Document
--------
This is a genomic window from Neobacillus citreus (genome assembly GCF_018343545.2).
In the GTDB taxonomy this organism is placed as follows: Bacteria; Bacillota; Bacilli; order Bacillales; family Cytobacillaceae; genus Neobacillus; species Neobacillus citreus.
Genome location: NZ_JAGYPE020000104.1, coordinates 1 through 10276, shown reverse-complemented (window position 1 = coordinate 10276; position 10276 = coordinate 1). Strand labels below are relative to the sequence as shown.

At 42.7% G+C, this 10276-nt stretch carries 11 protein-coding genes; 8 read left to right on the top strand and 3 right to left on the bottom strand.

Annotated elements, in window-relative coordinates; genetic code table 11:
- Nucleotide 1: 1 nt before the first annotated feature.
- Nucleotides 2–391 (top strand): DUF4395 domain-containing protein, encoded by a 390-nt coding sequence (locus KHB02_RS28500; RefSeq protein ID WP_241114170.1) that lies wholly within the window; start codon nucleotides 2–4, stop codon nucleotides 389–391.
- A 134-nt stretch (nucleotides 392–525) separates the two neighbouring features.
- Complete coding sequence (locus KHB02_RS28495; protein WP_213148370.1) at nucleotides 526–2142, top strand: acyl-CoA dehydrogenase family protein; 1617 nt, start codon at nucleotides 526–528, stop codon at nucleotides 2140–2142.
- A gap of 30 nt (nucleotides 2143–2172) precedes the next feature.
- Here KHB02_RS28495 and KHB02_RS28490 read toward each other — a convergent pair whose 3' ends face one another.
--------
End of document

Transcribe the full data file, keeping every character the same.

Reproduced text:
This is a genomic window from Neobacillus citreus (genome assembly GCF_018343545.2).
In the GTDB taxonomy this organism is placed as follows: Bacteria; Bacillota; Bacilli; order Bacillales; family Cytobacillaceae; genus Neobacillus; species Neobacillus citreus.
Genome location: NZ_JAGYPE020000104.1, coordinates 1 through 10276, shown reverse-complemented (window position 1 = coordinate 10276; position 10276 = coordinate 1). Strand labels below are relative to the sequence as shown.

At 42.7% G+C, this 10276-nt stretch carries 11 protein-coding genes; 8 read left to right on the top strand and 3 right to left on the bottom strand.

Annotated elements, in window-relative coordinates; genetic code table 11:
- Nucleotide 1: 1 nt before the first annotated feature.
- Nucleotides 2–391 (top strand): DUF4395 domain-containing protein, encoded by a 390-nt coding sequence (locus KHB02_RS28500; RefSeq protein ID WP_241114170.1) that lies wholly within the window; start codon nucleotides 2–4, stop codon nucleotides 389–391.
- A 134-nt stretch (nucleotides 392–525) separates the two neighbouring features.
- Complete coding sequence (locus KHB02_RS28495; protein WP_213148370.1) at nucleotides 526–2142, top strand: acyl-CoA dehydrogenase family protein; 1617 nt, start codon at nucleotides 526–528, stop codon at nucleotides 2140–2142.
- A gap of 30 nt (nucleotides 2143–2172) precedes the next feature.
- Here KHB02_RS28495 and KHB02_RS28490 read toward each other — a convergent pair whose 3' ends face one another.